Toronto’s semi-secret, Saturday-night-only pizza place is actually this guy’s back porch
Growing up, I had a mom who loved to cook—and she was a great cook, too. She wanted everything to be delicious, made using quality ingredients and proper techniques. Instead of ordering pizza every Friday night, like many families do, she would make it for us. At first, she used store-bought pizza dough, but after a while, she tried making some in a bread machine—the difference in taste was remarkable, and she never looked back. My mom—and our weekly pizza nights—inspired me to eat well and to learn how to cook. These days, I try to impart my love of food to my three-year-old son, River, even though right now he prefers to survive on little more than peanut butter sandwiches and mac-and-cheese.
I go through phases where I focus on learning how to make one dish in particular, trying to perfect it. One of those phases involved pizza. After having eaten so many amazing pizzas in the States—New York, Portland, Buffalo—I decided I wanted to learn how to make the perfect pie. My first attempts were pretty bad: I didn’t leave enough time for proofing, I used a rolling pin—classic beginner moves. But I kept at it and my interest never waned. Whenever I made a pizza that didn’t turn out right, it just meant another mistake to learn from.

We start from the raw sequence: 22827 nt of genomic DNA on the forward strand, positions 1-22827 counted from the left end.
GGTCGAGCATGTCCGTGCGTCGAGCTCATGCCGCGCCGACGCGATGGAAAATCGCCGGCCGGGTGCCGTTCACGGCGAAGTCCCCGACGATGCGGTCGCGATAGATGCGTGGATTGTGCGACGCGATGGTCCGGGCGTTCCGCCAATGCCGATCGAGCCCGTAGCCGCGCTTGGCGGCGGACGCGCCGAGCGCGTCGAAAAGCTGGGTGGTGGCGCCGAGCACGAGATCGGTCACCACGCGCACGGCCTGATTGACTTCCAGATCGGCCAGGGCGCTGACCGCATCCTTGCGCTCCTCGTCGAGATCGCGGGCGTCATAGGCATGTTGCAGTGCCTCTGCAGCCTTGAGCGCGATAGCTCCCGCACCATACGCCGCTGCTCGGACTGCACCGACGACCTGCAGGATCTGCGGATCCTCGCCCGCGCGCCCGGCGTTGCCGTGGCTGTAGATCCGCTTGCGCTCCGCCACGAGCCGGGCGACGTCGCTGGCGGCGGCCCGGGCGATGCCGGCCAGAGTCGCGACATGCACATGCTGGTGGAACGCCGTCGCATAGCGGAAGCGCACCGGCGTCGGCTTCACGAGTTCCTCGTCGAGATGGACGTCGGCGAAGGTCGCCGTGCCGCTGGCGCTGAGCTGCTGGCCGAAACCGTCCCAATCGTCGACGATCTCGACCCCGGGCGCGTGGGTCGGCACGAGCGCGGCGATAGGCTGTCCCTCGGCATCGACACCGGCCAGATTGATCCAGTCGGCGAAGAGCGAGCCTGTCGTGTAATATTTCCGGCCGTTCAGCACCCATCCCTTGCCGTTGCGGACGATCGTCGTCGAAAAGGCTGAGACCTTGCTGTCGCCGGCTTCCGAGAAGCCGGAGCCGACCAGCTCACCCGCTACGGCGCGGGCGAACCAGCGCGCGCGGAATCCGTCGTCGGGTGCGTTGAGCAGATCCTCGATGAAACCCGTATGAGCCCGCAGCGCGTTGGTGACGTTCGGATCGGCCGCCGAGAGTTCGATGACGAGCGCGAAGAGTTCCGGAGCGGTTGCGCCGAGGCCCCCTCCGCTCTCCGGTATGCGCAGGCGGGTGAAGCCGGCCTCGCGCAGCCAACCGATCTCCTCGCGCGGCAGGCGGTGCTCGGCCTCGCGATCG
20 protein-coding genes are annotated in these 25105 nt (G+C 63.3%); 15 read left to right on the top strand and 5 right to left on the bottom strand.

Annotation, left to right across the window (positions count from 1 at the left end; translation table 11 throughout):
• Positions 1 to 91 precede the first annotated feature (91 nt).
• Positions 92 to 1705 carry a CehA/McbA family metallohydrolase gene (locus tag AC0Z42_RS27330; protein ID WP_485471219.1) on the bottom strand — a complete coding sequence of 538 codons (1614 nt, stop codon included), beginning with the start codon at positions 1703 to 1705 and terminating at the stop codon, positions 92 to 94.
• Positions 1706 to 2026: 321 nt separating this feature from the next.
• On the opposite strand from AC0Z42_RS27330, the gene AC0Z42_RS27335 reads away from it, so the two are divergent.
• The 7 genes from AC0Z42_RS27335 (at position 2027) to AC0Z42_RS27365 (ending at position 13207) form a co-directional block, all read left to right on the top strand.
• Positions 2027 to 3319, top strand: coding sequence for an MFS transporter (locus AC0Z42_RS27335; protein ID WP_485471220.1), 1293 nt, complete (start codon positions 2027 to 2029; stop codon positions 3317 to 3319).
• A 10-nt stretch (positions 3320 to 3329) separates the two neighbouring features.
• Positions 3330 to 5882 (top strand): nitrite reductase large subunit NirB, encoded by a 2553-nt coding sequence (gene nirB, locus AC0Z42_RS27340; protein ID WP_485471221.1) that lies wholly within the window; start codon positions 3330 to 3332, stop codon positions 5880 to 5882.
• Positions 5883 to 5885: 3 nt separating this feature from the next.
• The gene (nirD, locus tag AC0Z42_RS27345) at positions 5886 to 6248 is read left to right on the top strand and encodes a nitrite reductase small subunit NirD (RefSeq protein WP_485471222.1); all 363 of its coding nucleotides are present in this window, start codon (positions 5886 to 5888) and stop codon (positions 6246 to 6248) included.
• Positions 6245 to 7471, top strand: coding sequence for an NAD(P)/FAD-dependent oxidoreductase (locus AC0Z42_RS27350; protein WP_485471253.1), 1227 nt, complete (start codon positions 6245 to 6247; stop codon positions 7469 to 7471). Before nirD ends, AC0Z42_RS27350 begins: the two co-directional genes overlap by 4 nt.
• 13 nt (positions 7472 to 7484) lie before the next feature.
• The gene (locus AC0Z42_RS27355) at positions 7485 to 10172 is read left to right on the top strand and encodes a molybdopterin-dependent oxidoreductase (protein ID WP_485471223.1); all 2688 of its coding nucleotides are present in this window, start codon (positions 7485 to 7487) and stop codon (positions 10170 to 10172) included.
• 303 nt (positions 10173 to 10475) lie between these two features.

Before Covid-19, my wife, Brianna, and I entertained almost every weekend. As the pizzas got better and better, our dinner parties basically turned into pizza nights. It’s something we became known for, and our friends said that we should open a pizzeria. Brianna and I already have a business. We run a construction and design company called Pollard Skye Design Build, and I’m also a visual artist. I do acrylic paintings and public murals, and I’ve had a studio practice for the last eight years. Launching a restaurant didn’t seem like something a young family should take on, but I did dream about it. I said I would call it One Night Only—it was a joke based on our weekly pizza nights, but I also thought it sounded kinda rock-and-roll. In any case, I started posting shots of my pizzas on Instagram under the @onenightonly handle, just for fun.
When the pandemic hit, we obviously had to stop inviting friends over. Work also dried up for us. I tried to keep going with construction as long as possible, but we had to stop around mid-March when supply chains started being disrupted. We both went on CERB. I was still able to work on a couple of paintings—finishing up a commission and working on a new piece for a show I’m putting together—but River was starting to phase out of his daily naps, and Brianna’s pregnant and was battling crazy morning sickness, so I had to be there for him. It was hard to get anything done.
Amid all this craziness, continuing to make pizza every weekend seemed like a good way to maintain a sense of normalcy. One day towards the end of March, my wife asked me how big my pizzas were. I told her they were 16 inches across. An hour later, she told me that custom-made boxes were coming the next day and that we were going to sell my pizzas from our backyard starting the following weekend. The idea was nerve-wracking at first—suddenly, I was much more aware that my pizzas had to be worthy of a price tag. But I started to look at it like an art project, just another way of being creative. I was excited to have something I could really dive into.